The governing equation for radiation is:

Where Q is the rate of heat transfer, ε is the emissivity of the object, σ is the Stefan-Boltzmann constant (5.67 x 10⁻⁸ Wm⁻²K⁻⁴), A is the surface area, T₂ is the source temperature, and T₁ is the sink temperature. Emissivity ranges from 0 to 1; perfect radiators have an emissivity of 1, while perfect reflectors have an emissivity of 0. Real life objects will fall somewhere in between, depending on factors such as surface color, surface quality, and material composition.

## Modeling Radiation in Abaqus CAE

For radiation between bodies, a radiation contact property can be used. This can be done through Abaqus CAE or through the keyword *GAP RADIATION. The required variables are the emissivity of both surfaces and the view factor as a function of clearance between the surfaces. The view factor is a fraction of how much of the total radiation emitted by the main surface is absorbed by the secondary surface.

For radiation to a body outside of the model, we can use surface radiation. The process to do this is similar to the surface film condition. The required variables are the emissivity and the ambient temperature. This can be done through Abaqus CAE or through the keyword *SRADIATE.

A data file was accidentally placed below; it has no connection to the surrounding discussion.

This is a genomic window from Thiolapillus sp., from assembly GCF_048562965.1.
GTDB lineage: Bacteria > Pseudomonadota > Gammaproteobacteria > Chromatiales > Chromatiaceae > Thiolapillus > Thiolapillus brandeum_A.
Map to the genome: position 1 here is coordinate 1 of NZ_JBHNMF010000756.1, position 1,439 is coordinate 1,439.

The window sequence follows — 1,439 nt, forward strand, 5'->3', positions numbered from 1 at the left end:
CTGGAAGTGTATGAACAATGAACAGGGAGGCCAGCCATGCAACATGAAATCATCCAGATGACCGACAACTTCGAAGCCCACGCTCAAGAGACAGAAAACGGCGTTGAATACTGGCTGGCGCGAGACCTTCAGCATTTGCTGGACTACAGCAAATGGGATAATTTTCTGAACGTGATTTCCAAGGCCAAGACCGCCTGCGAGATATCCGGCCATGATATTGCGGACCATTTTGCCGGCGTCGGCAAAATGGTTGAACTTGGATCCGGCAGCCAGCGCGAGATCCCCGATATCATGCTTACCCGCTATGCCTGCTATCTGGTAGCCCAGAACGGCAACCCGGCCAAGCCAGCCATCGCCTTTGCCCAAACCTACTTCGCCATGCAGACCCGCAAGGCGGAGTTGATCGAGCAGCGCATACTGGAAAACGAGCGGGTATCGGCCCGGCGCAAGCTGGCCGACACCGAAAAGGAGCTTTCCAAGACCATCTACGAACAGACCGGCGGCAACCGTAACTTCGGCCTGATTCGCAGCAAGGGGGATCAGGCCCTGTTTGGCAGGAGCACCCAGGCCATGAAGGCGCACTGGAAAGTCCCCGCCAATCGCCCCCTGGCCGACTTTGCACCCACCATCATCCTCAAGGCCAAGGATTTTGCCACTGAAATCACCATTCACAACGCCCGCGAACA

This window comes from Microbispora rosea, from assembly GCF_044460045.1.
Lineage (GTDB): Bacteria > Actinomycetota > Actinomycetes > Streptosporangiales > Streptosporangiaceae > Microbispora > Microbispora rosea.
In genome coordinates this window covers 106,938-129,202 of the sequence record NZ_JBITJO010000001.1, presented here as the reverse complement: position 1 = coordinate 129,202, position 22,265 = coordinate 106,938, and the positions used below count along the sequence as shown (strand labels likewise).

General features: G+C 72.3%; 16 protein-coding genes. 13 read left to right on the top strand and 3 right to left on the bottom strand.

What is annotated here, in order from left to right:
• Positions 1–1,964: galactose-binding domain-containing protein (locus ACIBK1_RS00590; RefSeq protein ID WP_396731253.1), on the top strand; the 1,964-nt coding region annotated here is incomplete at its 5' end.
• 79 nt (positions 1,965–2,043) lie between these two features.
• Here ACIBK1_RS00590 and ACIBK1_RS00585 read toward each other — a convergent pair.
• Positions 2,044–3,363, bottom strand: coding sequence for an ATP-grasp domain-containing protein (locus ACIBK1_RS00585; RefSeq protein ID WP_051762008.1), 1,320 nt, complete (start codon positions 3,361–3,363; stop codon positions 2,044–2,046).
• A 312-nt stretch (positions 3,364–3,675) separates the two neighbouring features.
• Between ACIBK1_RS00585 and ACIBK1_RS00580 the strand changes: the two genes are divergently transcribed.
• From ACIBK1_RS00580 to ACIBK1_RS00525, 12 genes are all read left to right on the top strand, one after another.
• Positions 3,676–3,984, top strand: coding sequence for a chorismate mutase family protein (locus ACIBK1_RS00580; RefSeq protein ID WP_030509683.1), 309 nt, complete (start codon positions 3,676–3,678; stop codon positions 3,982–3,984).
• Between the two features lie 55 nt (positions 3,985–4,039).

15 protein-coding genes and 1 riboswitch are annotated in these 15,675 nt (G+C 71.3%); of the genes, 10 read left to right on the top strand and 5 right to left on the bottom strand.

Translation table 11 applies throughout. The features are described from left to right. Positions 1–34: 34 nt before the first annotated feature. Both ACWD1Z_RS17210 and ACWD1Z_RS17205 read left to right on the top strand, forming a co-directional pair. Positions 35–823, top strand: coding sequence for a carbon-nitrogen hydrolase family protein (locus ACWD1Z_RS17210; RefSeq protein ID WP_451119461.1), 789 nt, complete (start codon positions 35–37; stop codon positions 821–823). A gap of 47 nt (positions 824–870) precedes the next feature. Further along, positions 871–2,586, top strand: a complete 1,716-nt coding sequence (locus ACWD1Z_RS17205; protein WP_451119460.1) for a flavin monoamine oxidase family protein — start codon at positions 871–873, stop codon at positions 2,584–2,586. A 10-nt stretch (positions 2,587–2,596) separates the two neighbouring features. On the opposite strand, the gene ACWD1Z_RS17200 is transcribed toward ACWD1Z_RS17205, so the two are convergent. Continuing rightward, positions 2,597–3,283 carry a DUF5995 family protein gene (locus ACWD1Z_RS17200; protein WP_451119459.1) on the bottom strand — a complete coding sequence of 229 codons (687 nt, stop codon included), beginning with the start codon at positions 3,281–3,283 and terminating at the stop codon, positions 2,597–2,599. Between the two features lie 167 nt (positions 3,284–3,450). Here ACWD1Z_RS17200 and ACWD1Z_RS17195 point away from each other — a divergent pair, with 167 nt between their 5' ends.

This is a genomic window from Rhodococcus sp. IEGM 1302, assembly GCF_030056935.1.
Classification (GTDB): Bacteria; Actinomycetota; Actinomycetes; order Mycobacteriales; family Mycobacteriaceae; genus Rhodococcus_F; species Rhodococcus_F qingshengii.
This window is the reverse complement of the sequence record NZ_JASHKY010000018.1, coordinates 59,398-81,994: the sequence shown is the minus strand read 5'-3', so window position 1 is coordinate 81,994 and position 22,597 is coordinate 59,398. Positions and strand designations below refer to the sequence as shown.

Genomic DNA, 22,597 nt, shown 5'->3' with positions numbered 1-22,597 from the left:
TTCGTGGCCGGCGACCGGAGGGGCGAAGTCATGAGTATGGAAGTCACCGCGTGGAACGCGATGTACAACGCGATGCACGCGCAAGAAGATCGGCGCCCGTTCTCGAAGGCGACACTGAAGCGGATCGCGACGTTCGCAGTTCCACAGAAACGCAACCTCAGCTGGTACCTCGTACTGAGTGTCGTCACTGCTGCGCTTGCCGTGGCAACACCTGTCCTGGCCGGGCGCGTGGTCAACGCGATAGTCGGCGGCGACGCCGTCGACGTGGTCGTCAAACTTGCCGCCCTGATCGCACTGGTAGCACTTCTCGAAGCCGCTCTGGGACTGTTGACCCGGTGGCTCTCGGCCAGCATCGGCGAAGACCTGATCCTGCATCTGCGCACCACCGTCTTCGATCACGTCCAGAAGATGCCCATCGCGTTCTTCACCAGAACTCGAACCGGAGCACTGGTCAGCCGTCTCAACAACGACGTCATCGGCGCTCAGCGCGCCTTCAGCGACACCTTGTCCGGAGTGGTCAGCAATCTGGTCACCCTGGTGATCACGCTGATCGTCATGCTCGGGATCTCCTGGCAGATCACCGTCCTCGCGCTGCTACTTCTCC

Finally, for radiation within enclosures, we can use cavity radiation. First, a cavity radiation property needs to be made. This will be used when defining the interaction.

The cavity can either be defined as closed (no exposure to ambient temperature) or open. This functionality can be very computationally expensive, so it’s best used in conjunction with symmetry and parallel decomposition when possible.

## Final Thoughts

The three primary forms of heat transfer are summarized here:

Conduction – Heat transferred due to direct contact within a medium

Convection – Heat transferred due to movement of fluids

Radiation – Heat transferred without a medium

All three modes of heat transfer can be accounted for in FEA. Of course, heat transfer is a lot more complicated than what I’ve been able to cover in this blog. If you’re looking for some help with your heat transfer analyses, **reach out to us today**!